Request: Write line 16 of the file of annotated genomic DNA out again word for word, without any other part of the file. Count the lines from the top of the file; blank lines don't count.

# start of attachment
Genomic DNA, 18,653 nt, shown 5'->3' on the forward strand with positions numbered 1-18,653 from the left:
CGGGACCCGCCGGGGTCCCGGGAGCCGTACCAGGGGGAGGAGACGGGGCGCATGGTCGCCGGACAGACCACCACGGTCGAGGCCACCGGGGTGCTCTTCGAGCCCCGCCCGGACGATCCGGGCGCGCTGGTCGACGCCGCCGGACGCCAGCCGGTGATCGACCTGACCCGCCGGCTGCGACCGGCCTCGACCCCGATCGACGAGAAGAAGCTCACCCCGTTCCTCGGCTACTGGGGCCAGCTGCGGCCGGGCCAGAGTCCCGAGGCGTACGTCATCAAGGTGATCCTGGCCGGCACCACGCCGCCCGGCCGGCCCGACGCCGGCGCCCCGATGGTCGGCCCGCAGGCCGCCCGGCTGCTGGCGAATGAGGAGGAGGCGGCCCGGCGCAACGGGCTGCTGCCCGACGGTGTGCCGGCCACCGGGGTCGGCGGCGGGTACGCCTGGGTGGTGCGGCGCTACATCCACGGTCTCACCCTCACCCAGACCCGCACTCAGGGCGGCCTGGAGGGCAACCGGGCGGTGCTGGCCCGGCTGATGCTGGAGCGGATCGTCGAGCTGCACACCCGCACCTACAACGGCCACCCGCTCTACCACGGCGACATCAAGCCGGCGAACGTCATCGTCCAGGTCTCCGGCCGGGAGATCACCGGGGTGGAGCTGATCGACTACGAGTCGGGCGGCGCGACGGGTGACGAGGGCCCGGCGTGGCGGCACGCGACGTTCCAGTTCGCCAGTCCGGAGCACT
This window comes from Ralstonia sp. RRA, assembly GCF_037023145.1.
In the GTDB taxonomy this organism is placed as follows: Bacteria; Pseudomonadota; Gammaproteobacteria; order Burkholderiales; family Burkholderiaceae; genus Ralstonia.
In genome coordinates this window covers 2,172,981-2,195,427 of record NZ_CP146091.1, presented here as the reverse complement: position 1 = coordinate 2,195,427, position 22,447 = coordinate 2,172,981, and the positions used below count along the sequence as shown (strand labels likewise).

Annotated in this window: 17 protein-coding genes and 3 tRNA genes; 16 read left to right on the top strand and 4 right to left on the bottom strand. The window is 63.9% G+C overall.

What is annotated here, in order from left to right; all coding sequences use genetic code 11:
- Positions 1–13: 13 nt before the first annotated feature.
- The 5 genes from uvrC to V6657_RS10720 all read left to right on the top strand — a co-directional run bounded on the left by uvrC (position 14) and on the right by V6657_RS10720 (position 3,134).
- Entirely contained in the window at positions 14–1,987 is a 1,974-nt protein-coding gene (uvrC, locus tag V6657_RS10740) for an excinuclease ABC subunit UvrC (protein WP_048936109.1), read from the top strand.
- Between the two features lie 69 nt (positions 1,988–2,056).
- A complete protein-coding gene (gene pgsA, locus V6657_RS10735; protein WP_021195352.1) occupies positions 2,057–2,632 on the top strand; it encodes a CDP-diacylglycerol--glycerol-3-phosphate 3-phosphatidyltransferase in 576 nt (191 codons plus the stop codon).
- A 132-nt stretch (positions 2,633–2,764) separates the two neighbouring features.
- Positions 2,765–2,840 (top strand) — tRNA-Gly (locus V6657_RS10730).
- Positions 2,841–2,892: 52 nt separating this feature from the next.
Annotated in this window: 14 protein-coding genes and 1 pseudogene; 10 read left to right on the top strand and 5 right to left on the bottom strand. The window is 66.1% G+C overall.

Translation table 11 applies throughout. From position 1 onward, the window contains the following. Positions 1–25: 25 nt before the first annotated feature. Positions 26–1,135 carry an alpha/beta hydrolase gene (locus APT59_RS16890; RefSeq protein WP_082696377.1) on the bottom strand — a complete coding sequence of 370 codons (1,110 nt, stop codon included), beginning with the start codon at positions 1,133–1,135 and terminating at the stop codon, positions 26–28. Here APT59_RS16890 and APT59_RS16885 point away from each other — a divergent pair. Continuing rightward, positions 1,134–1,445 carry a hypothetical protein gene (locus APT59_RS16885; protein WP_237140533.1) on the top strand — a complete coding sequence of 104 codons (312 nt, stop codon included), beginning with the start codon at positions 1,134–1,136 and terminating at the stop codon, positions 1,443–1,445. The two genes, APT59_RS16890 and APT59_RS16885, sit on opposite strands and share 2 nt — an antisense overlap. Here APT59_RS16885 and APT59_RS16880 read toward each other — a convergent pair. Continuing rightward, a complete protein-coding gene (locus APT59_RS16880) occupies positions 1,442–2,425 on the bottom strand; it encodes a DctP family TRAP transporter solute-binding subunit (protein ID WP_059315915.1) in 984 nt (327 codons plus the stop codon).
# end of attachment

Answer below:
Annotated in this window: 14 protein-coding genes and 1 pseudogene; 10 read left to right on the top strand and 5 right to left on the bottom strand. The window is 66.1% G+C overall.